Against all predicted odds, it was announced this morning that Bob Dylan, who turned 75 this year, has been awarded the 2016 Nobel Prize in Literature for “having created new poetic expressions within the great American song tradition.” Sara Danius, Permanent Secretary of the Swedish Academy, which determines the honorees, described Dylan as a great “in the English-speaking tradition,” comparing him to Homer and Sappho, whose work was “meant to be performed, often together with instruments.”
As local Dylan fans will attest, a considerable portion of his most prolific period is intertwined with the Hudson Valley. The Minnesota native and New York transplant resided in Woodstock in the mid-1960s, and after a notorious motorcycle accident there in 1966, largely receded from public view for several years. One exception was the recording of his Basement Tapes alongside The Band in the now-famed Saugerties house dubbed “Big Pink.” The album-cover image for 1969’s Nashville Skyline was even snapped on a laid-back afternoon outside Dylan’s home by local photographer Elliott Landy.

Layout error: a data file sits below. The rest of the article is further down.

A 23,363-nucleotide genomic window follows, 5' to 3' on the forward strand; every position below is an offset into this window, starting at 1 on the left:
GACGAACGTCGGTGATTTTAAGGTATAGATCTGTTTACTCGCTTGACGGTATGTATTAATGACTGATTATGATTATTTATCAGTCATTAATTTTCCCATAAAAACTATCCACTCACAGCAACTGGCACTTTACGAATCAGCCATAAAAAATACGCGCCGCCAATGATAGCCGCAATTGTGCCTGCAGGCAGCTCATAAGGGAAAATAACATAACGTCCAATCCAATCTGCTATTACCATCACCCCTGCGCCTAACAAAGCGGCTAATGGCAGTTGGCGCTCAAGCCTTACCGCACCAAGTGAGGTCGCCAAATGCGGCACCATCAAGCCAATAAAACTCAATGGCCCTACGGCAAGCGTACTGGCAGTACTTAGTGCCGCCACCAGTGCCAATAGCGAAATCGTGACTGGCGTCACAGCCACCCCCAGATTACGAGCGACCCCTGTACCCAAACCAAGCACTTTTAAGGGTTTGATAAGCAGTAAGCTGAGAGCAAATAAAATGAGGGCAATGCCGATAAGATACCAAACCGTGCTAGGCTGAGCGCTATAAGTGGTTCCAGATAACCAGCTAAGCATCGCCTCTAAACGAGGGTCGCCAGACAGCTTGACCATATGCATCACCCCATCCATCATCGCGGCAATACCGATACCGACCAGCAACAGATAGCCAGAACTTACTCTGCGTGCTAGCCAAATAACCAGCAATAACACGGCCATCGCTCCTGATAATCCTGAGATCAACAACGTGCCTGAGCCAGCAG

And although his work doesn’t necessarily fit in among the Nobel’s typical literary canon, Danius cited his constant output of music and self-reinvention over 50 years, referring to him as a poet “that can be read and should be read.” When asked whether this decision marks a broadening definition of what the organization deems as “literature,” Danius quipped, “The times they are a changing, perhaps.”